The Canadian housing market is showing some positive signs at a national level but not all regions are performing well.
In a report called Canadian Housing: Anatomy of a Correction, CIBC Capital Markets economist Benjamin Tal says that average house prices are rising, sales are trending higher, and inventory is tightening to a level historically consistent with a strong market.
But while the national picture looks positive as 2020 approaches, Tal notes that the regional story is “abnormally divergent.”
For BC, there is improvement with sales at an annualized rate of 85,000 which CIBC economists view as sustainable; and for Alberta is appears that the market may be bottoming out along with Saskatchewan.
There is also good news for Ontario where recovery from the 2017 corrections is complete with a balanced market ahead. Quebec is also expected to remain strong as supply issues maintain prices.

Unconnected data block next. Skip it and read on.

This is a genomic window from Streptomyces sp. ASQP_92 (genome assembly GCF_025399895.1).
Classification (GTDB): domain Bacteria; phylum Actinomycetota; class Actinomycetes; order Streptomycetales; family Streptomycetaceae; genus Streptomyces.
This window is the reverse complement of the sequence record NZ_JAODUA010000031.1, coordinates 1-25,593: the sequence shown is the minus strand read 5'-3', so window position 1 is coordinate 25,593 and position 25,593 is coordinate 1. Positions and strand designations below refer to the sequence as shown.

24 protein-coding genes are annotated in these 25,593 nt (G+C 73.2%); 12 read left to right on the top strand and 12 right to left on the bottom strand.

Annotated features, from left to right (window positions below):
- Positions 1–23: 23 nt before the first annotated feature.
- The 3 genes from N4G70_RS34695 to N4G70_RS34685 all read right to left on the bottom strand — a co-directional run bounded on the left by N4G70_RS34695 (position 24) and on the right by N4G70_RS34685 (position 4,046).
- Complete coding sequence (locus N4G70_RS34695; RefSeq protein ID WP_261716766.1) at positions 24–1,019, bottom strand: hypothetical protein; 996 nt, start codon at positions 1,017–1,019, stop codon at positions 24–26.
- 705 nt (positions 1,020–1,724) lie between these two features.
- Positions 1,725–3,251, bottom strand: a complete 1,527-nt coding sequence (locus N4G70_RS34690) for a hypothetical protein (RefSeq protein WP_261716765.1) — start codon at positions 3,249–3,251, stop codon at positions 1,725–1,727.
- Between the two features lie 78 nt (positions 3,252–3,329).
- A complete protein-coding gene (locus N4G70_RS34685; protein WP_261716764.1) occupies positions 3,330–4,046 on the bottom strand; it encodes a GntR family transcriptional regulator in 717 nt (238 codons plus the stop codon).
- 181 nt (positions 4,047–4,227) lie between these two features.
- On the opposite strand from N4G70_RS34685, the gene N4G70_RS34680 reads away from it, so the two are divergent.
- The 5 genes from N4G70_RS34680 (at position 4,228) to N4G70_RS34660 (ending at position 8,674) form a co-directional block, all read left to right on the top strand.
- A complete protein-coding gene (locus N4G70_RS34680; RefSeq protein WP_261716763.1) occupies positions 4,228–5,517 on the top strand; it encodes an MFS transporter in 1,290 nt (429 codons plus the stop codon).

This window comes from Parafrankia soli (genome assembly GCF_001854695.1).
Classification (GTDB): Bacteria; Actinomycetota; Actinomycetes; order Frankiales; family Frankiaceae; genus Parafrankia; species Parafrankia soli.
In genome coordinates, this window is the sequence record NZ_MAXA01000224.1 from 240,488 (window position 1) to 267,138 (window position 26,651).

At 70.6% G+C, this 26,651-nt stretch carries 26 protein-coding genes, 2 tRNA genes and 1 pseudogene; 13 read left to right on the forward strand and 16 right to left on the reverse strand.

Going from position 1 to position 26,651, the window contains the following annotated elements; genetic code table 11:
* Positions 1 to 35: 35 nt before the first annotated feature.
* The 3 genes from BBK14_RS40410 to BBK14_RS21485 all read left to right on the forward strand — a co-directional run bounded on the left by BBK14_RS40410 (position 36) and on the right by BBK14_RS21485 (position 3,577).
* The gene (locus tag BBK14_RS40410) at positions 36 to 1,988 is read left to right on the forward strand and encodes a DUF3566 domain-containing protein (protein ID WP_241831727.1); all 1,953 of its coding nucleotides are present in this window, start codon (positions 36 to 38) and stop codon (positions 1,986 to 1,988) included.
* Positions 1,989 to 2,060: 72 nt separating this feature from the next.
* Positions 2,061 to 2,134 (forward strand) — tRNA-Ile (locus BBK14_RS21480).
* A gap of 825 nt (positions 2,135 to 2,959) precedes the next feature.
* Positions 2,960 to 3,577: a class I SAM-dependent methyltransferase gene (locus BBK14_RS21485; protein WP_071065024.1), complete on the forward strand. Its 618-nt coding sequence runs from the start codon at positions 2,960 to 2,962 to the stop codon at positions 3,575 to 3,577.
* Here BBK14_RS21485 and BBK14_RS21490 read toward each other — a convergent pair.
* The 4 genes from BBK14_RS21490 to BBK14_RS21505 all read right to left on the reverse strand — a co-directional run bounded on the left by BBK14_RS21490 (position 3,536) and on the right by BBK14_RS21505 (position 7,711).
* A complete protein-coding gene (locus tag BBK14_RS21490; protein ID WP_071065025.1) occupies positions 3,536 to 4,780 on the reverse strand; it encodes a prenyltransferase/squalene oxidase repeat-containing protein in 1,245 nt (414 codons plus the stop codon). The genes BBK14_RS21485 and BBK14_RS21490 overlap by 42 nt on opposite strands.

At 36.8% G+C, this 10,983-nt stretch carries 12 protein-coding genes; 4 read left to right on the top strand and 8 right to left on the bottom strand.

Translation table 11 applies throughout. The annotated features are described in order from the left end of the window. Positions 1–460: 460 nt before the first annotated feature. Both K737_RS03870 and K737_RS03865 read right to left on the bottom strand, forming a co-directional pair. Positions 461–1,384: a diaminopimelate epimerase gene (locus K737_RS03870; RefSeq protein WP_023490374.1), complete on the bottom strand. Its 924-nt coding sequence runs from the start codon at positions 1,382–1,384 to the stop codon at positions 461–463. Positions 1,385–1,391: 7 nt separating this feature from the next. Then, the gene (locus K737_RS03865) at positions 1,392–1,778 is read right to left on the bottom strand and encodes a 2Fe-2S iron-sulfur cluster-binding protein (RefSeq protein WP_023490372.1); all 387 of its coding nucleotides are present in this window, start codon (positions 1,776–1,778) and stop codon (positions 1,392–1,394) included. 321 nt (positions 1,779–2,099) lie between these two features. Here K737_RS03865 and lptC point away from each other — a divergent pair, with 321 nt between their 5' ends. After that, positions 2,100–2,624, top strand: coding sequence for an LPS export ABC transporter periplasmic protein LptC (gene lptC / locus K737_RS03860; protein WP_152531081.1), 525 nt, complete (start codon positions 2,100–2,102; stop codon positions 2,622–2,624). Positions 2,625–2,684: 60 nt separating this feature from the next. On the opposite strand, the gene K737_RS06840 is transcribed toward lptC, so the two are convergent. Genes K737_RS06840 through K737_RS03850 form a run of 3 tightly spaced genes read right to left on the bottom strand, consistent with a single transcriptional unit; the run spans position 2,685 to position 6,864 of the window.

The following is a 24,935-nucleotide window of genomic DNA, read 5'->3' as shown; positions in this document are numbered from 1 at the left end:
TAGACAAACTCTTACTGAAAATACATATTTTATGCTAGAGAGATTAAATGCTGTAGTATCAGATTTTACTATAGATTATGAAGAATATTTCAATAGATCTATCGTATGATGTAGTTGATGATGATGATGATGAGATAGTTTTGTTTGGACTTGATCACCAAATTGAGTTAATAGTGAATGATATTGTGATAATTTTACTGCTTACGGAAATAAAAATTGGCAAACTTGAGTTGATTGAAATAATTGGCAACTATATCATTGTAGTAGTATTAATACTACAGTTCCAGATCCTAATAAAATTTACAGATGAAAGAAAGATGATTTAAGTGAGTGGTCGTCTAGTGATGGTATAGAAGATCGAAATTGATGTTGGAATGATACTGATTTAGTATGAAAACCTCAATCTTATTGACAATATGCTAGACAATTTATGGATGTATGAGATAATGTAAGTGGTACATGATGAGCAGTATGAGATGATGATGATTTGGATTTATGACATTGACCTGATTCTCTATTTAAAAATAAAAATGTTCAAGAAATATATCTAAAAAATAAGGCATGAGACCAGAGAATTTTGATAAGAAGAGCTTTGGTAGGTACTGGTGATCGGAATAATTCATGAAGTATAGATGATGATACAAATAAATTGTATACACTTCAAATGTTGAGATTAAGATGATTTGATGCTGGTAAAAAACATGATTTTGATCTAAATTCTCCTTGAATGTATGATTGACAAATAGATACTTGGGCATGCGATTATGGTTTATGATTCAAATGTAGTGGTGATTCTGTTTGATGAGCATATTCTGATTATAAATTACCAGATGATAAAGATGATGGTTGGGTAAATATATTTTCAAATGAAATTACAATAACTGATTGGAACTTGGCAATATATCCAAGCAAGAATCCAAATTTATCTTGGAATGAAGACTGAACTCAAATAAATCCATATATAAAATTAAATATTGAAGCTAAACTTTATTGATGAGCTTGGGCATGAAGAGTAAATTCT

Strong demand and tight supply in Atlantic Canada will also support prices while additional supply should lead to a balanced market ahead.
But Manitoba and Newfoundland are both expected to see some softening of their markets.
Biggest markets not so good for first timers
The report also considers the impact on homebuyers of the correction and recovery of the two largest markets.
In both the GTA and Vancouver, Tal says that the price that first-time homebuyers will pay today is, on average, higher for the same property than it was before the correction.
However, this is not true for existing homeowners. Mover-uppers have seen the gap between the price of their home and that of their target home narrow in recent years.
The full report can be read at https://economics.cibccm.com/
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